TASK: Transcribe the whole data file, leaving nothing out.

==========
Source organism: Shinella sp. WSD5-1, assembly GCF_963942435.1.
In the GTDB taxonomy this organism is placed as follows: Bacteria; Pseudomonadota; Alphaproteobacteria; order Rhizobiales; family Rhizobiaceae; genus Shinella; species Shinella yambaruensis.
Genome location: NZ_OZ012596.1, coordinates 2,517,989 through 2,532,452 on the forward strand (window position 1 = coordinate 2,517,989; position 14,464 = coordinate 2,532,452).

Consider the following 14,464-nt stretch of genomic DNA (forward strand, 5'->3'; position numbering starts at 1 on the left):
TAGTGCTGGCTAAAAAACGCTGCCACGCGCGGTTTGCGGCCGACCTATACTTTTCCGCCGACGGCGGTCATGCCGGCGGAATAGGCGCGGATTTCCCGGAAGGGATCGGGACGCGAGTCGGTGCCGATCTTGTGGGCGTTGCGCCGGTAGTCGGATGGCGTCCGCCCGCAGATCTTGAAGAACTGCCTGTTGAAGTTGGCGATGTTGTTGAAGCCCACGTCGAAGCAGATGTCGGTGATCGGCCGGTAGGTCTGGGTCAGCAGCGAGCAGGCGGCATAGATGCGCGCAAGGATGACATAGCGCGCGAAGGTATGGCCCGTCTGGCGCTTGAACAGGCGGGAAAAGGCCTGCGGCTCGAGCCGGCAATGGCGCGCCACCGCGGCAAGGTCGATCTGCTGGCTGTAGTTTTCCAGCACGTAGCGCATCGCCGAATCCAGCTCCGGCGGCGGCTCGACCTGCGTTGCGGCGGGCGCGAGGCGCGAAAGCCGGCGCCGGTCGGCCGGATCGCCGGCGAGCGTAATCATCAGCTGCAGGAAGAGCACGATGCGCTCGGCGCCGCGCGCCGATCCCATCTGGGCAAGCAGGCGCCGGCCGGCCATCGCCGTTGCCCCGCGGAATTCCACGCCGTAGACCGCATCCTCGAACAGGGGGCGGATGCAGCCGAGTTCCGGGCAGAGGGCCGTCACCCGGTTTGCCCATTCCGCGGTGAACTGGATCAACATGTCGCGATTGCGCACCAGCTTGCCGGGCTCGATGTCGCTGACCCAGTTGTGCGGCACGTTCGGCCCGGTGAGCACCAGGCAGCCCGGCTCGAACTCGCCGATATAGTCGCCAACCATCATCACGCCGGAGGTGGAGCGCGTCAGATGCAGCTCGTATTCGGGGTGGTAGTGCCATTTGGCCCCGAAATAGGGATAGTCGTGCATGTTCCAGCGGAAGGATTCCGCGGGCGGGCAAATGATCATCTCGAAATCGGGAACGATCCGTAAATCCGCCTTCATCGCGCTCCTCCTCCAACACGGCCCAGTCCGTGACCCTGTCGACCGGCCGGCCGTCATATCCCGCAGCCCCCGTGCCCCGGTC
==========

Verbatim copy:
Source organism: Shinella sp. WSD5-1, assembly GCF_963942435.1.
In the GTDB taxonomy this organism is placed as follows: Bacteria; Pseudomonadota; Alphaproteobacteria; order Rhizobiales; family Rhizobiaceae; genus Shinella; species Shinella yambaruensis.
Genome location: NZ_OZ012596.1, coordinates 2,517,989 through 2,532,452 on the forward strand (window position 1 = coordinate 2,517,989; position 14,464 = coordinate 2,532,452).

Consider the following 14,464-nt stretch of genomic DNA (forward strand, 5'->3'; position numbering starts at 1 on the left):
TAGTGCTGGCTAAAAAACGCTGCCACGCGCGGTTTGCGGCCGACCTATACTTTTCCGCCGACGGCGGTCATGCCGGCGGAATAGGCGCGGATTTCCCGGAAGGGATCGGGACGCGAGTCGGTGCCGATCTTGTGGGCGTTGCGCCGGTAGTCGGATGGCGTCCGCCCGCAGATCTTGAAGAACTGCCTGTTGAAGTTGGCGATGTTGTTGAAGCCCACGTCGAAGCAGATGTCGGTGATCGGCCGGTAGGTCTGGGTCAGCAGCGAGCAGGCGGCATAGATGCGCGCAAGGATGACATAGCGCGCGAAGGTATGGCCCGTCTGGCGCTTGAACAGGCGGGAAAAGGCCTGCGGCTCGAGCCGGCAATGGCGCGCCACCGCGGCAAGGTCGATCTGCTGGCTGTAGTTTTCCAGCACGTAGCGCATCGCCGAATCCAGCTCCGGCGGCGGCTCGACCTGCGTTGCGGCGGGCGCGAGGCGCGAAAGCCGGCGCCGGTCGGCCGGATCGCCGGCGAGCGTAATCATCAGCTGCAGGAAGAGCACGATGCGCTCGGCGCCGCGCGCCGATCCCATCTGGGCAAGCAGGCGCCGGCCGGCCATCGCCGTTGCCCCGCGGAATTCCACGCCGTAGACCGCATCCTCGAACAGGGGGCGGATGCAGCCGAGTTCCGGGCAGAGGGCCGTCACCCGGTTTGCCCATTCCGCGGTGAACTGGATCAACATGTCGCGATTGCGCACCAGCTTGCCGGGCTCGATGTCGCTGACCCAGTTGTGCGGCACGTTCGGCCCGGTGAGCACCAGGCAGCCCGGCTCGAACTCGCCGATATAGTCGCCAACCATCATCACGCCGGAGGTGGAGCGCGTCAGATGCAGCTCGTATTCGGGGTGGTAGTGCCATTTGGCCCCGAAATAGGGATAGTCGTGCATGTTCCAGCGGAAGGATTCCGCGGGCGGGCAAATGATCATCTCGAAATCGGGAACGATCCGTAAATCCGCCTTCATCGCGCTCCTCCTCCAACACGGCCCAGTCCGTGACCCTGTCGACCGGCCGGCCGTCATATCCCGCAGCCCCCGTGCCCCGGTC